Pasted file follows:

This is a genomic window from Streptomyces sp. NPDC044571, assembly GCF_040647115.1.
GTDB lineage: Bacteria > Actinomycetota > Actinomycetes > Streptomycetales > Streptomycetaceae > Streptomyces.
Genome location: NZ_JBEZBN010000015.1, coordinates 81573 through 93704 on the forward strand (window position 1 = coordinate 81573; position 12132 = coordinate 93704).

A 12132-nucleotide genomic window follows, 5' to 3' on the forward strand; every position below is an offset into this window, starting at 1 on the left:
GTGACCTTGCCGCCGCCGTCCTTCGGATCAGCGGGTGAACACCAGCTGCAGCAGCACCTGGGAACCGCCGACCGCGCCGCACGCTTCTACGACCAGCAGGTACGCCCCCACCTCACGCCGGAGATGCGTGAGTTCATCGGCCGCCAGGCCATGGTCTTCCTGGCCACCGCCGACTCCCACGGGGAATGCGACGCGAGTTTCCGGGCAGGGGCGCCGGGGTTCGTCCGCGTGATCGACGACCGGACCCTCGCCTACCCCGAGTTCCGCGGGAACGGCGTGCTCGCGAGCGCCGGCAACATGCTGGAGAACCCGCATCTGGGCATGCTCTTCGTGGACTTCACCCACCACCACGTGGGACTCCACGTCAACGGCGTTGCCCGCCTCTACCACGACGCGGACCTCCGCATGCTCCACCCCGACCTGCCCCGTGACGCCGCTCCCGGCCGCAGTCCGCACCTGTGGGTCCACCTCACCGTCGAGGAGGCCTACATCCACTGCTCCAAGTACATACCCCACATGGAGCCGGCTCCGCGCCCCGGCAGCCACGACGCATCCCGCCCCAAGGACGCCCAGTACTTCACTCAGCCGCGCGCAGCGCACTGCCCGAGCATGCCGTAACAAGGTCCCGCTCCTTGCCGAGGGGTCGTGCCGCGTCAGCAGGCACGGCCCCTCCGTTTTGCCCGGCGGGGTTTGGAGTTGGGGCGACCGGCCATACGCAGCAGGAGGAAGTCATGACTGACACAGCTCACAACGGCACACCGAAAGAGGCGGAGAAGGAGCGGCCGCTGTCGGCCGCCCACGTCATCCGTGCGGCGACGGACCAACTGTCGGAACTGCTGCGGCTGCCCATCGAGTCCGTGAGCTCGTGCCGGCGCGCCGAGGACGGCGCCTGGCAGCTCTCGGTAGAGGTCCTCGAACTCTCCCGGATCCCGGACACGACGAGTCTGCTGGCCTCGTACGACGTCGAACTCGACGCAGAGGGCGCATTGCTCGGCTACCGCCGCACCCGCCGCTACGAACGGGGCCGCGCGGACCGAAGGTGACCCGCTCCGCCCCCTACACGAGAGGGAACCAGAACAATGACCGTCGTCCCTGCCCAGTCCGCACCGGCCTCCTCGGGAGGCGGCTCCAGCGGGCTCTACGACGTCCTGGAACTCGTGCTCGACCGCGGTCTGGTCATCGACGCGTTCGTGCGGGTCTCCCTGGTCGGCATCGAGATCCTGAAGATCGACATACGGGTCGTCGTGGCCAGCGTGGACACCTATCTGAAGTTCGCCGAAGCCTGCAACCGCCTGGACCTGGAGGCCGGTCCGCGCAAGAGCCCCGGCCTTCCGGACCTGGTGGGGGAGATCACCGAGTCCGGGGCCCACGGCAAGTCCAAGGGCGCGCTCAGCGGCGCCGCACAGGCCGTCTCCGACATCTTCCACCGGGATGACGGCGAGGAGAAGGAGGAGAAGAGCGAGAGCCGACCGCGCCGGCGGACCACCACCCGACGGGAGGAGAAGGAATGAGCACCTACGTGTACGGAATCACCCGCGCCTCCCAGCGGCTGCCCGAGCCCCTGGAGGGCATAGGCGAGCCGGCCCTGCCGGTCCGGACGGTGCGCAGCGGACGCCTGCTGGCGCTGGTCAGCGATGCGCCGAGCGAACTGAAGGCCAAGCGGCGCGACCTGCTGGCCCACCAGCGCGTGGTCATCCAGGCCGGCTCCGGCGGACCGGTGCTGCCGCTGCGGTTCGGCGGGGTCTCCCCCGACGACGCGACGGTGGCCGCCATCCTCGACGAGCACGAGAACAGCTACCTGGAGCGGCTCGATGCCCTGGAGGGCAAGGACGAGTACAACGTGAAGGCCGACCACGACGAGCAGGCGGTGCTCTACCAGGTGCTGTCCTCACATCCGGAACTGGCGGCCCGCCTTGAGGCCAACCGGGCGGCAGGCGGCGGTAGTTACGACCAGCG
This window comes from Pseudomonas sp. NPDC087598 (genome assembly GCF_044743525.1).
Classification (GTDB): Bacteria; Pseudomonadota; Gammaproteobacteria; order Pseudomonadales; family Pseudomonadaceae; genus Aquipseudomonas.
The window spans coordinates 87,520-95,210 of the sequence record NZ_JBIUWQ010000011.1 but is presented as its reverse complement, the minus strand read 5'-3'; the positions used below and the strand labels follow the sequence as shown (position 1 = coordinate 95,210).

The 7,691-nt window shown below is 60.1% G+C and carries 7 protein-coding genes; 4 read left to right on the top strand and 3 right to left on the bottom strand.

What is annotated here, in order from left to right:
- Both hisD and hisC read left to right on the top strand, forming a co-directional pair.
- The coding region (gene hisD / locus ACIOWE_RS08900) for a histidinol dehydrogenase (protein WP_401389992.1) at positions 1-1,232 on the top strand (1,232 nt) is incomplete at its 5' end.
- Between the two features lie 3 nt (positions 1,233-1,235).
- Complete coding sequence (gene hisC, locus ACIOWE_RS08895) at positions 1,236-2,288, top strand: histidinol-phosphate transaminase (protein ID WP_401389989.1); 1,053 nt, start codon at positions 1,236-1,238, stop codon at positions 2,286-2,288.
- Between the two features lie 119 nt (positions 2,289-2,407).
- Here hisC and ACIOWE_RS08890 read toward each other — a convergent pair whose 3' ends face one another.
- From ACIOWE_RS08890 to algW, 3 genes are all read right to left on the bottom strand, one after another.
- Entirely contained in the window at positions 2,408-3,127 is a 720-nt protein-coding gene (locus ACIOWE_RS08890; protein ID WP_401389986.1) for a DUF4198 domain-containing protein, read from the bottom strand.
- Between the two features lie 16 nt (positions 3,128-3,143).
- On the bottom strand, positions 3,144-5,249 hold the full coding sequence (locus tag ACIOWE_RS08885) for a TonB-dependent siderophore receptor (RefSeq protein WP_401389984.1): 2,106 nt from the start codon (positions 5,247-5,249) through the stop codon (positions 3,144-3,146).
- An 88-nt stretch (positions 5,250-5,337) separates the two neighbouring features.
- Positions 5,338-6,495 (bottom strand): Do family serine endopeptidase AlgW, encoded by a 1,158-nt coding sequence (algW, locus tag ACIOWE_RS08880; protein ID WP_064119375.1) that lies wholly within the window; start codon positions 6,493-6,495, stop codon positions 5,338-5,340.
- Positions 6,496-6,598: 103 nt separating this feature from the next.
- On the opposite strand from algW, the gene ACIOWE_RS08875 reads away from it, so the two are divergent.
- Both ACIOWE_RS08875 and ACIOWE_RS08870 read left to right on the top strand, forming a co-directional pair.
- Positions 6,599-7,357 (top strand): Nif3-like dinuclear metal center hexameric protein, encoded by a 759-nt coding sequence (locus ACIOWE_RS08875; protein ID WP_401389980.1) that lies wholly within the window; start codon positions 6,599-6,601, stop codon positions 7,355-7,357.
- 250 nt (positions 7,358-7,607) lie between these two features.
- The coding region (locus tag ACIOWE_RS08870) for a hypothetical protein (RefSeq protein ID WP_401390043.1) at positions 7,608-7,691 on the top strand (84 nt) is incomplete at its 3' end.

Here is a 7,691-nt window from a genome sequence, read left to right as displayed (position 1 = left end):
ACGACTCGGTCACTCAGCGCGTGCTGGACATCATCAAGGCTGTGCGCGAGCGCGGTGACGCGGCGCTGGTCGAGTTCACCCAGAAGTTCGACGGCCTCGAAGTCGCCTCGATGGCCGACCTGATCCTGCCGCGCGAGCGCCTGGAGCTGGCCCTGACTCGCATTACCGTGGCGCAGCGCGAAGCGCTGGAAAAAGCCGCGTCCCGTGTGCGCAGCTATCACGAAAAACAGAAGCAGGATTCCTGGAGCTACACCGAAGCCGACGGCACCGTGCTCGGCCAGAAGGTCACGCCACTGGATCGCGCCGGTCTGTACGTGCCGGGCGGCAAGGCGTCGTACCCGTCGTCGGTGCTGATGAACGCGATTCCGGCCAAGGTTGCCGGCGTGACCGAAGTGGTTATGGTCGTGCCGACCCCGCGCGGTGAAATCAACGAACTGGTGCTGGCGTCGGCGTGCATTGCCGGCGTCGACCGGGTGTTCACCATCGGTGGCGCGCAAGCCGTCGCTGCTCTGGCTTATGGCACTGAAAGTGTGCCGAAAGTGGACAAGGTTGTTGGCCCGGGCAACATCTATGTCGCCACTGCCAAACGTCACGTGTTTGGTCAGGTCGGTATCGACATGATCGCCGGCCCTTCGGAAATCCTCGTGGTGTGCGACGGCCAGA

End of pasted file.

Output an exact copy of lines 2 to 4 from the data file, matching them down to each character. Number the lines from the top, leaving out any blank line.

GTDB lineage: Bacteria > Actinomycetota > Actinomycetes > Streptomycetales > Streptomycetaceae > Streptomyces.
Genome location: NZ_JBEZBN010000015.1, coordinates 81573 through 93704 on the forward strand (window position 1 = coordinate 81573; position 12132 = coordinate 93704).

A 12132-nucleotide genomic window follows, 5' to 3' on the forward strand; every position below is an offset into this window, starting at 1 on the left: